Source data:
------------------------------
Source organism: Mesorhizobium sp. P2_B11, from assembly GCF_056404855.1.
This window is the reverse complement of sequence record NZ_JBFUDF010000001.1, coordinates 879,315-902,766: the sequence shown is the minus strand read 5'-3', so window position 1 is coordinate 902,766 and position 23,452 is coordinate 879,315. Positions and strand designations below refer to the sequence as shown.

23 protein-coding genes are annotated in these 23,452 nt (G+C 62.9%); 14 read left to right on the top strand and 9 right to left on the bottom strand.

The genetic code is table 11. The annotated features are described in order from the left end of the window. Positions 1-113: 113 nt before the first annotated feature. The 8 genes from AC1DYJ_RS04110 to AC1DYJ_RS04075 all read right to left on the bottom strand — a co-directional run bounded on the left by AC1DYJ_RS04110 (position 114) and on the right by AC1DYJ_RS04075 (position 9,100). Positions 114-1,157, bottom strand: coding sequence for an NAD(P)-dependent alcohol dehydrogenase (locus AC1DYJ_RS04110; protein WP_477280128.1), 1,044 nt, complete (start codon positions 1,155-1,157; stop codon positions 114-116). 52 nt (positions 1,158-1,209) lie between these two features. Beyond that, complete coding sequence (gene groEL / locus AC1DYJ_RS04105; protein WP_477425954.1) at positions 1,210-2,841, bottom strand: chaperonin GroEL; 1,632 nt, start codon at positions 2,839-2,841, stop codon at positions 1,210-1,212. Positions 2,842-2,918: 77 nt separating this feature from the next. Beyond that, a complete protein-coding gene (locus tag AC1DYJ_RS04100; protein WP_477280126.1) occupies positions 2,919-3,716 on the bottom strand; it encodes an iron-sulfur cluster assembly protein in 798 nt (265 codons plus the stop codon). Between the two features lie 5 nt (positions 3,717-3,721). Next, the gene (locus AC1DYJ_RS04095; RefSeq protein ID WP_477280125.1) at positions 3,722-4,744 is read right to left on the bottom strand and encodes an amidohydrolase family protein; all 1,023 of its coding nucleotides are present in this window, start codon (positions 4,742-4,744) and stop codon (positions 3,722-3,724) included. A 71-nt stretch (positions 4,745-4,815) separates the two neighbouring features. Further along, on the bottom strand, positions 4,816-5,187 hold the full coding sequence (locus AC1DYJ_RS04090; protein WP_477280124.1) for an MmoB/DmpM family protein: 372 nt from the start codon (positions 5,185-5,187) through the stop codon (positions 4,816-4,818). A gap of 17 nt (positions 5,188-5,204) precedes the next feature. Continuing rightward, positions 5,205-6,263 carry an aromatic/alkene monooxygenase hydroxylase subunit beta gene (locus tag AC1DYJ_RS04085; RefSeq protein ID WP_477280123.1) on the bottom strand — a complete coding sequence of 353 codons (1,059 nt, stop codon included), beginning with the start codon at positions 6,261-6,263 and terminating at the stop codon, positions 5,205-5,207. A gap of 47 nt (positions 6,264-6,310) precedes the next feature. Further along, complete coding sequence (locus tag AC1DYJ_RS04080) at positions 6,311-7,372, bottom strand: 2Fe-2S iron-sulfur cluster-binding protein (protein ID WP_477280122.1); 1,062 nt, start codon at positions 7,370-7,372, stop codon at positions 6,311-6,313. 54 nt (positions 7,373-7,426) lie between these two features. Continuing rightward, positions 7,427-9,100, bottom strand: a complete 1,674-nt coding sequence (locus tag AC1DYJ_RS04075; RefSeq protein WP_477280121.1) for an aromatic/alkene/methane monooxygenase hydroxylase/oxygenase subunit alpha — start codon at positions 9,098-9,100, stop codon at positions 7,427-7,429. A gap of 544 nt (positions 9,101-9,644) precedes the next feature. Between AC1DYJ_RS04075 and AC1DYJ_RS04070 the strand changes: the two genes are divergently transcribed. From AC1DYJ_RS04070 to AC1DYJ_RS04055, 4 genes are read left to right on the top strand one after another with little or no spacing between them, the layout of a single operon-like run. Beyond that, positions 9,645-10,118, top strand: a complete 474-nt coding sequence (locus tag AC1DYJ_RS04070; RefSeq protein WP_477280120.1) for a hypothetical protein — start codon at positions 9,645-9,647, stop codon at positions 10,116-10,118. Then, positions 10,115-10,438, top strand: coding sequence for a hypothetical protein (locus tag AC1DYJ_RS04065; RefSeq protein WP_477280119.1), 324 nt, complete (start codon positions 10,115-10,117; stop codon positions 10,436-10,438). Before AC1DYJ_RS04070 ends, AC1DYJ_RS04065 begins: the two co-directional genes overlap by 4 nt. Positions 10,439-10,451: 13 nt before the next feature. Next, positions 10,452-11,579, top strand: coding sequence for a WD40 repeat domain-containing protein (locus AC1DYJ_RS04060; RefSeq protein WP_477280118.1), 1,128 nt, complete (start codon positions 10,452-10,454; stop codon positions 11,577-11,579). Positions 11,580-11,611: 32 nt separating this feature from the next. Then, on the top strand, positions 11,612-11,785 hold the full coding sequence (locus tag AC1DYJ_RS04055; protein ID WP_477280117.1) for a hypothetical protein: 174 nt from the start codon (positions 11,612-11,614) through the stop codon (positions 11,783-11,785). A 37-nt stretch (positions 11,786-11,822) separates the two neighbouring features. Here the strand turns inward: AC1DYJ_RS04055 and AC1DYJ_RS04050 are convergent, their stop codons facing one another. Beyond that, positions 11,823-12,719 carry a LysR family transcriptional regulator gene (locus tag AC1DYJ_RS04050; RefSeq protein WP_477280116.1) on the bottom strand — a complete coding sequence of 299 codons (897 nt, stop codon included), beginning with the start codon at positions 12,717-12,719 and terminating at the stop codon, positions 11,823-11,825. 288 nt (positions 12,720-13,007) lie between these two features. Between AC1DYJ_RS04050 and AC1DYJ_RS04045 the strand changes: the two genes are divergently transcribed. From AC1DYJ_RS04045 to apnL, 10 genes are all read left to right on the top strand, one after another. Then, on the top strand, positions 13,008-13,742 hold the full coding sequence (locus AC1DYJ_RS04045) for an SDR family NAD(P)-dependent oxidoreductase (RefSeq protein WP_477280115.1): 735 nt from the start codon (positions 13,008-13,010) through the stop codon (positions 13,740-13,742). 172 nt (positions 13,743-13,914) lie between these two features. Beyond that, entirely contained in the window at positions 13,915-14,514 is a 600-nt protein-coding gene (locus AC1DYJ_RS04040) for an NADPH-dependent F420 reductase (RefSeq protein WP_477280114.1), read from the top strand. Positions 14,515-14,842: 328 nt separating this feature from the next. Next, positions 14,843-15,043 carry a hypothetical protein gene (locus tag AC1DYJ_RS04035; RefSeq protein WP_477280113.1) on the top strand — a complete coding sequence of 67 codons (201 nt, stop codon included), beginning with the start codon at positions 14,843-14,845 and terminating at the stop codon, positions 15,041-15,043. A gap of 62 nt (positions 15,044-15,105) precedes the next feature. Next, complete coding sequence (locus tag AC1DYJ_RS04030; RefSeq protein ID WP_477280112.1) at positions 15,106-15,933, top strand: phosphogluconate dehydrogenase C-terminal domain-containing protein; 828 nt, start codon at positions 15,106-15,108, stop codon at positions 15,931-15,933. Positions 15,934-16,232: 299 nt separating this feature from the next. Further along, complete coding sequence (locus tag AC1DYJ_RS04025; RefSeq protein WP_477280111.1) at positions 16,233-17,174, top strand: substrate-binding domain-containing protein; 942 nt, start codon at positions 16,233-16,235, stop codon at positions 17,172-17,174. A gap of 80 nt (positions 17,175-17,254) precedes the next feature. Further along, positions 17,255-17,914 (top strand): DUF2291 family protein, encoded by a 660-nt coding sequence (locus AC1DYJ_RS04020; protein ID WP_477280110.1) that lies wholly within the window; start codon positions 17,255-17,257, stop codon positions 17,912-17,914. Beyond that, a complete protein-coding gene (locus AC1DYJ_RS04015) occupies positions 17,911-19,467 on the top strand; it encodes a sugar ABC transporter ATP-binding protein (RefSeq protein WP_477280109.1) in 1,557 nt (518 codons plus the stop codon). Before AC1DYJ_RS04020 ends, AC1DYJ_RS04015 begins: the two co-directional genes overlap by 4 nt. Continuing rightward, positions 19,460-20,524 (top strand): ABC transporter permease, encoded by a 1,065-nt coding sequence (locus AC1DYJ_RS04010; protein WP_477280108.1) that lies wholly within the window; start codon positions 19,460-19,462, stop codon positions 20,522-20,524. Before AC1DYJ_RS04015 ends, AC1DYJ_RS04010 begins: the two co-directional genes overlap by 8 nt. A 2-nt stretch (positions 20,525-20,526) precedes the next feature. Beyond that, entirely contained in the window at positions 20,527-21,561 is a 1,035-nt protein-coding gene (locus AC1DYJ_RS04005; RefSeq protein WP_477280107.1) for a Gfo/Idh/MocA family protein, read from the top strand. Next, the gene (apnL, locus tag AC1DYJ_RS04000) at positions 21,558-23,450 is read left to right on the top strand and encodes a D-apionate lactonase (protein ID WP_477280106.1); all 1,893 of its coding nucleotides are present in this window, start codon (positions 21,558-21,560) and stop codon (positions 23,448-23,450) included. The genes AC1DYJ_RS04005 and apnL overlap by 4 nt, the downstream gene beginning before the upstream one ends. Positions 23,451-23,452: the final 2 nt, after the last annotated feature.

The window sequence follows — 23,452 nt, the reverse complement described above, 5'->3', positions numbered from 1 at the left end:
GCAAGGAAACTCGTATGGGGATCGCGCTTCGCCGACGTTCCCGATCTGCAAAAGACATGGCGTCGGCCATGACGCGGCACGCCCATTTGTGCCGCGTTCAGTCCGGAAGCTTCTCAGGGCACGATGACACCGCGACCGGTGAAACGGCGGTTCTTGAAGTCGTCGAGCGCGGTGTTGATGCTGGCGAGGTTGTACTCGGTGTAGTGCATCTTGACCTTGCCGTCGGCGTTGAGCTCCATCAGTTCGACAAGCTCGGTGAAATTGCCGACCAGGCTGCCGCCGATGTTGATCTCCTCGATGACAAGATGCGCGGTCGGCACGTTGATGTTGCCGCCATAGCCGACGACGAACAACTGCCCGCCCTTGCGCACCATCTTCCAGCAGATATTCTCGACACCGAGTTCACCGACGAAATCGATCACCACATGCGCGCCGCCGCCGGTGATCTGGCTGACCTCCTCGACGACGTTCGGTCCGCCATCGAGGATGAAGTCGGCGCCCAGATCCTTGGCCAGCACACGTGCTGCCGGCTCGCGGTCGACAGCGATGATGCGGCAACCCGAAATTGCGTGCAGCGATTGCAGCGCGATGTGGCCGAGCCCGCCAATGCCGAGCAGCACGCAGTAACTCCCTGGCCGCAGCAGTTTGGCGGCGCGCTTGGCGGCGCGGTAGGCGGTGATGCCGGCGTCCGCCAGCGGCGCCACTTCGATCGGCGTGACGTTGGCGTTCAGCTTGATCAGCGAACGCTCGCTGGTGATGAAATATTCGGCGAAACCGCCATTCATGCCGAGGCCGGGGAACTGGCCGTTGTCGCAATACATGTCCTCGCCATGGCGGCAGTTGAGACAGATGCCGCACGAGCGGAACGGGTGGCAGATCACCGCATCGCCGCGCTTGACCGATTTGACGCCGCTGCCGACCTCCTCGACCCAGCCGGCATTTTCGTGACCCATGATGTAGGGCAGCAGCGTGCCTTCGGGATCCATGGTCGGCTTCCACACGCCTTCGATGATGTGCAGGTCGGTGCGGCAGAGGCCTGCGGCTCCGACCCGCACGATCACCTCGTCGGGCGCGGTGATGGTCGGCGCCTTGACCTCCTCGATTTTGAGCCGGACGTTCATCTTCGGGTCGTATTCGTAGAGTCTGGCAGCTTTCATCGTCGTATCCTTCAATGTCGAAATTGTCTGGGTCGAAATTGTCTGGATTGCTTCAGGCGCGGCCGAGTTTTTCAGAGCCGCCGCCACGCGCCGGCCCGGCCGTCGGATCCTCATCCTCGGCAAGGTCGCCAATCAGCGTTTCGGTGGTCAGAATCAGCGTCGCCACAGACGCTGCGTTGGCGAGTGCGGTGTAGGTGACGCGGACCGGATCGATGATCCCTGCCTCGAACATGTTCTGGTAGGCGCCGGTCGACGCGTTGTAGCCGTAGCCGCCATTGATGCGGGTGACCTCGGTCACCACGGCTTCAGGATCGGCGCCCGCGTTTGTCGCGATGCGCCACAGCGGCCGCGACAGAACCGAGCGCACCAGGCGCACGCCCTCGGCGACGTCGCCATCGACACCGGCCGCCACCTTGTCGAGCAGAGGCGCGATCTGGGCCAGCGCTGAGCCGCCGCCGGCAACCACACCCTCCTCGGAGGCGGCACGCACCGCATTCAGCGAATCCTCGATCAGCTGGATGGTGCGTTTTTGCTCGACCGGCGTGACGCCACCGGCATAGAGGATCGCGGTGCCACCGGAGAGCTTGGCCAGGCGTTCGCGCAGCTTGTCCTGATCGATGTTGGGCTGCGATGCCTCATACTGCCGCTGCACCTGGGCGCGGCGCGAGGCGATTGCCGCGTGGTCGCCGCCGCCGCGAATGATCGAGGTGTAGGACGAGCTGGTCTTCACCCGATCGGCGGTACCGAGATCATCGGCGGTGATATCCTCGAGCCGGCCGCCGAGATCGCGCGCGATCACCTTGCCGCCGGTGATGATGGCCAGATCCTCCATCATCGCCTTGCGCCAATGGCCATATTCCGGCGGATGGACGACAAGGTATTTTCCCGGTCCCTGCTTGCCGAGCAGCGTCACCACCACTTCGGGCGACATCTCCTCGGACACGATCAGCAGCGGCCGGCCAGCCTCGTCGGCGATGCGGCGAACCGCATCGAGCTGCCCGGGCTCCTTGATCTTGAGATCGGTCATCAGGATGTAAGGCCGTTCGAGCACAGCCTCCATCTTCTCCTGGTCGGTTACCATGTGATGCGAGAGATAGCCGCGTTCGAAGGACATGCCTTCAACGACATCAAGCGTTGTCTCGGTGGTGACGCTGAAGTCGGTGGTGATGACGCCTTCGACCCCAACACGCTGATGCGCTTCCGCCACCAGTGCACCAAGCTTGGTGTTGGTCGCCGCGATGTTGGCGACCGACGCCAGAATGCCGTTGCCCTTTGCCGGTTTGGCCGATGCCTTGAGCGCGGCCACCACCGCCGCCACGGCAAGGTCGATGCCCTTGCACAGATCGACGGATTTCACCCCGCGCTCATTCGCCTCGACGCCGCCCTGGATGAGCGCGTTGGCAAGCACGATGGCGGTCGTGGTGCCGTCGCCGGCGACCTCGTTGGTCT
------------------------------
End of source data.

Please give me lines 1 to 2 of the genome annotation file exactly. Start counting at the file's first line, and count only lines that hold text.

Source organism: Mesorhizobium sp. P2_B11, from assembly GCF_056404855.1.
This window is the reverse complement of sequence record NZ_JBFUDF010000001.1, coordinates 879,315-902,766: the sequence shown is the minus strand read 5'-3', so window position 1 is coordinate 902,766 and position 23,452 is coordinate 879,315. Positions and strand designations below refer to the sequence as shown.